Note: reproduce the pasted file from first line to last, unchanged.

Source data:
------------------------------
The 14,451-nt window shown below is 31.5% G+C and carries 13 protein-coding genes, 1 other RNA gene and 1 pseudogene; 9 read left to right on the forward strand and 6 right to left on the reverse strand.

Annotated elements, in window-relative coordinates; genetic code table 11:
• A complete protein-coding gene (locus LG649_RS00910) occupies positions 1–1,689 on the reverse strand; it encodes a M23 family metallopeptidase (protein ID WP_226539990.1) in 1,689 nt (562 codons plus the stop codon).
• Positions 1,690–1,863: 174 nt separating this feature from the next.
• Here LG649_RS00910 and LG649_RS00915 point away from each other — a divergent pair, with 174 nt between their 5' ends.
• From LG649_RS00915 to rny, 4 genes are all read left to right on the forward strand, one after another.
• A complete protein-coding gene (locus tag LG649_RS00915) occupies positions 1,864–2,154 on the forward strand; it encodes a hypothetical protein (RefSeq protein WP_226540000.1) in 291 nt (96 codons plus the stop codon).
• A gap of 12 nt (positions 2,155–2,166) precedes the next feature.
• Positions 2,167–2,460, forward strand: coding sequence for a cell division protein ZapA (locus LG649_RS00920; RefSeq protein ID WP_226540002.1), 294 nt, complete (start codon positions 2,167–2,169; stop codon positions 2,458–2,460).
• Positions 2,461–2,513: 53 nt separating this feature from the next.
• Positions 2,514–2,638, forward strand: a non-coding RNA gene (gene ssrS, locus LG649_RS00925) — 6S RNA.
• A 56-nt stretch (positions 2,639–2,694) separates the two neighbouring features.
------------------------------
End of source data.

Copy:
The 14,451-nt window shown below is 31.5% G+C and carries 13 protein-coding genes, 1 other RNA gene and 1 pseudogene; 9 read left to right on the forward strand and 6 right to left on the reverse strand.

Annotated elements, in window-relative coordinates; genetic code table 11:
• A complete protein-coding gene (locus LG649_RS00910) occupies positions 1–1,689 on the reverse strand; it encodes a M23 family metallopeptidase (protein ID WP_226539990.1) in 1,689 nt (562 codons plus the stop codon).
• Positions 1,690–1,863: 174 nt separating this feature from the next.
• Here LG649_RS00910 and LG649_RS00915 point away from each other — a divergent pair, with 174 nt between their 5' ends.
• From LG649_RS00915 to rny, 4 genes are all read left to right on the forward strand, one after another.
• A complete protein-coding gene (locus tag LG649_RS00915) occupies positions 1,864–2,154 on the forward strand; it encodes a hypothetical protein (RefSeq protein WP_226540000.1) in 291 nt (96 codons plus the stop codon).
• A gap of 12 nt (positions 2,155–2,166) precedes the next feature.
• Positions 2,167–2,460, forward strand: coding sequence for a cell division protein ZapA (locus LG649_RS00920; RefSeq protein ID WP_226540002.1), 294 nt, complete (start codon positions 2,167–2,169; stop codon positions 2,458–2,460).
• Positions 2,461–2,513: 53 nt separating this feature from the next.
• Positions 2,514–2,638, forward strand: a non-coding RNA gene (gene ssrS, locus LG649_RS00925) — 6S RNA.
• A 56-nt stretch (positions 2,639–2,694) separates the two neighbouring features.